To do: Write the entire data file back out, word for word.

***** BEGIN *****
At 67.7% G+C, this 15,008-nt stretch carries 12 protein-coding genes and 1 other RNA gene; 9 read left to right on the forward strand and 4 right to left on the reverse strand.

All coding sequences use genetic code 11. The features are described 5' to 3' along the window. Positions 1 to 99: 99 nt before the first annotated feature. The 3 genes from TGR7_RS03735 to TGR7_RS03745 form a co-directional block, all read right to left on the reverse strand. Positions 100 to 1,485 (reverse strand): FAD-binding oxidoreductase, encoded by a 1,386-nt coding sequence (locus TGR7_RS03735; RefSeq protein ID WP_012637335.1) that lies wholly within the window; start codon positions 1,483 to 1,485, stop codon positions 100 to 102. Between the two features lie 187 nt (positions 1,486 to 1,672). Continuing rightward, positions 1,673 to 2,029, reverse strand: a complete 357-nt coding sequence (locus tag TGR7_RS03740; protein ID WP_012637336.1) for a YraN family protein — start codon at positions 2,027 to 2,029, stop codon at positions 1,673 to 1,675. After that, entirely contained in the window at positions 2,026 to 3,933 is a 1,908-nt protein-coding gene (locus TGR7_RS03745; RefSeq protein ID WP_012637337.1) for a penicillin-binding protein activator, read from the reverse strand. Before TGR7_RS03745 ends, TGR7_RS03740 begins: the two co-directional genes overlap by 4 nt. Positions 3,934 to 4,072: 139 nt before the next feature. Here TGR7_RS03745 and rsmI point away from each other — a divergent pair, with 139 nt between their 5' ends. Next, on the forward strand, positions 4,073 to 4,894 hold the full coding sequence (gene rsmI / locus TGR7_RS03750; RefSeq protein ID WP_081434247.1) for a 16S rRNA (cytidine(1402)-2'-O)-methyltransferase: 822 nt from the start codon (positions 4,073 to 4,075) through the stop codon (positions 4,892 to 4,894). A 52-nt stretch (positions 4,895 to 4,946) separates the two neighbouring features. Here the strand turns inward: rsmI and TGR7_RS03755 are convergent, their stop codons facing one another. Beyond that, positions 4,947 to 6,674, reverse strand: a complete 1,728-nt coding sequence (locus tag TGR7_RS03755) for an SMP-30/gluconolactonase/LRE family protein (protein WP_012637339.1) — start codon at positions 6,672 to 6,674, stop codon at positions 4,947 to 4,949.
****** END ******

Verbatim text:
At 67.7% G+C, this 15,008-nt stretch carries 12 protein-coding genes and 1 other RNA gene; 9 read left to right on the forward strand and 4 right to left on the reverse strand.

All coding sequences use genetic code 11. The features are described 5' to 3' along the window. Positions 1 to 99: 99 nt before the first annotated feature. The 3 genes from TGR7_RS03735 to TGR7_RS03745 form a co-directional block, all read right to left on the reverse strand. Positions 100 to 1,485 (reverse strand): FAD-binding oxidoreductase, encoded by a 1,386-nt coding sequence (locus TGR7_RS03735; RefSeq protein ID WP_012637335.1) that lies wholly within the window; start codon positions 1,483 to 1,485, stop codon positions 100 to 102. Between the two features lie 187 nt (positions 1,486 to 1,672). Continuing rightward, positions 1,673 to 2,029, reverse strand: a complete 357-nt coding sequence (locus tag TGR7_RS03740; protein ID WP_012637336.1) for a YraN family protein — start codon at positions 2,027 to 2,029, stop codon at positions 1,673 to 1,675. After that, entirely contained in the window at positions 2,026 to 3,933 is a 1,908-nt protein-coding gene (locus TGR7_RS03745; RefSeq protein ID WP_012637337.1) for a penicillin-binding protein activator, read from the reverse strand. Before TGR7_RS03745 ends, TGR7_RS03740 begins: the two co-directional genes overlap by 4 nt. Positions 3,934 to 4,072: 139 nt before the next feature. Here TGR7_RS03745 and rsmI point away from each other — a divergent pair, with 139 nt between their 5' ends. Next, on the forward strand, positions 4,073 to 4,894 hold the full coding sequence (gene rsmI / locus TGR7_RS03750; RefSeq protein ID WP_081434247.1) for a 16S rRNA (cytidine(1402)-2'-O)-methyltransferase: 822 nt from the start codon (positions 4,073 to 4,075) through the stop codon (positions 4,892 to 4,894). A 52-nt stretch (positions 4,895 to 4,946) separates the two neighbouring features. Here the strand turns inward: rsmI and TGR7_RS03755 are convergent, their stop codons facing one another. Beyond that, positions 4,947 to 6,674, reverse strand: a complete 1,728-nt coding sequence (locus tag TGR7_RS03755) for an SMP-30/gluconolactonase/LRE family protein (protein WP_012637339.1) — start codon at positions 6,672 to 6,674, stop codon at positions 4,947 to 4,949.